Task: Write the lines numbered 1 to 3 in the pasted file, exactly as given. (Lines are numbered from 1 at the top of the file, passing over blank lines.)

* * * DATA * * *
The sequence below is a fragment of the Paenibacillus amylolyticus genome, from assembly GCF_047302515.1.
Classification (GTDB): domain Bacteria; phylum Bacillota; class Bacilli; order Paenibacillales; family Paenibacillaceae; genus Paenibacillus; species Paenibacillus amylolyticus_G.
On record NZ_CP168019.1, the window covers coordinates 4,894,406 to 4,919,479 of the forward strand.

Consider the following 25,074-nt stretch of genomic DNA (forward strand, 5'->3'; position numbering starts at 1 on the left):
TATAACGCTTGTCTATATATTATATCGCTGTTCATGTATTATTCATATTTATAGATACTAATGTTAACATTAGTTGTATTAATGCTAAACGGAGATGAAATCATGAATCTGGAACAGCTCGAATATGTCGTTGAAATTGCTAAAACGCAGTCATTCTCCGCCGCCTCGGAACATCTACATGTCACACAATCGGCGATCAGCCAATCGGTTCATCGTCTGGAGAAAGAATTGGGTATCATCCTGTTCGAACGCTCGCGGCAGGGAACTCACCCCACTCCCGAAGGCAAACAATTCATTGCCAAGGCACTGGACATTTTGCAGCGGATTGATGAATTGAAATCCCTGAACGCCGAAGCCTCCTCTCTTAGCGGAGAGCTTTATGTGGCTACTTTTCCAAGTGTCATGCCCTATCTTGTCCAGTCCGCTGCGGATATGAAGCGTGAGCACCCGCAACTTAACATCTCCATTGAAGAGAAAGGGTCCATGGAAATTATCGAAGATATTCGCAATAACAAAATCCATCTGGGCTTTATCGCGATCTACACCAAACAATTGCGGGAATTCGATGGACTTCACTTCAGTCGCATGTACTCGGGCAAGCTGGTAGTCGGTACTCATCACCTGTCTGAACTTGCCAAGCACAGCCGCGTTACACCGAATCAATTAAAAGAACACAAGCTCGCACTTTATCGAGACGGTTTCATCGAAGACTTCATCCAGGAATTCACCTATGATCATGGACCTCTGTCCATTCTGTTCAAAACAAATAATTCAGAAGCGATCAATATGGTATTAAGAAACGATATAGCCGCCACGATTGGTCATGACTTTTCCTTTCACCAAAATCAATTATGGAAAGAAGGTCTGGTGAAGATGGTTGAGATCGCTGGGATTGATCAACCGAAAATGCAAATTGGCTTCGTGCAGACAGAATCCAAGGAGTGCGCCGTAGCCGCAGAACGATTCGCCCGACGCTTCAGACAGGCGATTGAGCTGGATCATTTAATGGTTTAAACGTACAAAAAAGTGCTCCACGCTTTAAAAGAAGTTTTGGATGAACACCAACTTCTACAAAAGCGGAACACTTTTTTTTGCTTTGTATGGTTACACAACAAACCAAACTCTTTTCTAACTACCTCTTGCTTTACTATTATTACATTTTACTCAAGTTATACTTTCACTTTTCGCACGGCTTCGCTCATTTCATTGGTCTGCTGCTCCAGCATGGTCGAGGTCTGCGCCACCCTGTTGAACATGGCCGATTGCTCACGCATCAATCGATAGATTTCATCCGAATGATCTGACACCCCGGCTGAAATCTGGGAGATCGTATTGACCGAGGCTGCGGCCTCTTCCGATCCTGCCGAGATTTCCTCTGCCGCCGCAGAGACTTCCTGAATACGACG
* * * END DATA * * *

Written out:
The sequence below is a fragment of the Paenibacillus amylolyticus genome, from assembly GCF_047302515.1.
Classification (GTDB): domain Bacteria; phylum Bacillota; class Bacilli; order Paenibacillales; family Paenibacillaceae; genus Paenibacillus; species Paenibacillus amylolyticus_G.
On record NZ_CP168019.1, the window covers coordinates 4,894,406 to 4,919,479 of the forward strand.